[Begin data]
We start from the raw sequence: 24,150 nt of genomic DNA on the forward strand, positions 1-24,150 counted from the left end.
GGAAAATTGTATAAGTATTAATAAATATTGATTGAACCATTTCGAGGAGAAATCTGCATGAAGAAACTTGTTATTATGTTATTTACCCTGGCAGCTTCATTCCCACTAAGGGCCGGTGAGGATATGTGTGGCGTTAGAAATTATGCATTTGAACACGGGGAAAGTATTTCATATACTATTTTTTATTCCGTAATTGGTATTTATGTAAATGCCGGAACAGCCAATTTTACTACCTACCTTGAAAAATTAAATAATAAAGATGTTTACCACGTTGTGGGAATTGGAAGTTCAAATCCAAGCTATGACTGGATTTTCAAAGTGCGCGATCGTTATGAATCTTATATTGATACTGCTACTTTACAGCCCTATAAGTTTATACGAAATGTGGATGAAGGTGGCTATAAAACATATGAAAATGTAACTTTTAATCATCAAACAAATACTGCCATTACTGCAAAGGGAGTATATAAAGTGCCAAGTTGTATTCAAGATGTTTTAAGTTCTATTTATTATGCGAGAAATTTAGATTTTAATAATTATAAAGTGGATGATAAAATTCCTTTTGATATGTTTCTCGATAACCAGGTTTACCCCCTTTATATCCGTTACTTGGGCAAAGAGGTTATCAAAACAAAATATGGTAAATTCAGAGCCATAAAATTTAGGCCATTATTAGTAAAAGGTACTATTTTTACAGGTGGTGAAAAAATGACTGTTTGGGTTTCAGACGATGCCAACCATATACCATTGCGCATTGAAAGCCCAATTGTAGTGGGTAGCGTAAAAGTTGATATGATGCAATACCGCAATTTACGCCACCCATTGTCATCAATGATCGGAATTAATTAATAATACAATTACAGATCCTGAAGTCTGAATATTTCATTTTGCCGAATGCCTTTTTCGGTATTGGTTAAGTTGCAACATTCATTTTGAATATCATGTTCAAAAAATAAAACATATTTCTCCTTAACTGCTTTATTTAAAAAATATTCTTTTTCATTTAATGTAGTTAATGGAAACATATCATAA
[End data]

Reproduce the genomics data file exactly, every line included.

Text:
We start from the raw sequence: 24,150 nt of genomic DNA on the forward strand, positions 1-24,150 counted from the left end.
GGAAAATTGTATAAGTATTAATAAATATTGATTGAACCATTTCGAGGAGAAATCTGCATGAAGAAACTTGTTATTATGTTATTTACCCTGGCAGCTTCATTCCCACTAAGGGCCGGTGAGGATATGTGTGGCGTTAGAAATTATGCATTTGAACACGGGGAAAGTATTTCATATACTATTTTTTATTCCGTAATTGGTATTTATGTAAATGCCGGAACAGCCAATTTTACTACCTACCTTGAAAAATTAAATAATAAAGATGTTTACCACGTTGTGGGAATTGGAAGTTCAAATCCAAGCTATGACTGGATTTTCAAAGTGCGCGATCGTTATGAATCTTATATTGATACTGCTACTTTACAGCCCTATAAGTTTATACGAAATGTGGATGAAGGTGGCTATAAAACATATGAAAATGTAACTTTTAATCATCAAACAAATACTGCCATTACTGCAAAGGGAGTATATAAAGTGCCAAGTTGTATTCAAGATGTTTTAAGTTCTATTTATTATGCGAGAAATTTAGATTTTAATAATTATAAAGTGGATGATAAAATTCCTTTTGATATGTTTCTCGATAACCAGGTTTACCCCCTTTATATCCGTTACTTGGGCAAAGAGGTTATCAAAACAAAATATGGTAAATTCAGAGCCATAAAATTTAGGCCATTATTAGTAAAAGGTACTATTTTTACAGGTGGTGAAAAAATGACTGTTTGGGTTTCAGACGATGCCAACCATATACCATTGCGCATTGAAAGCCCAATTGTAGTGGGTAGCGTAAAAGTTGATATGATGCAATACCGCAATTTACGCCACCCATTGTCATCAATGATCGGAATTAATTAATAATACAATTACAGATCCTGAAGTCTGAATATTTCATTTTGCCGAATGCCTTTTTCGGTATTGGTTAAGTTGCAACATTCATTTTGAATATCATGTTCAAAAAATAAAACATATTTCTCCTTAACTGCTTTATTTAAAAAATATTCTTTTTCATTTAATGTAGTTAATGGAAACATATCATAA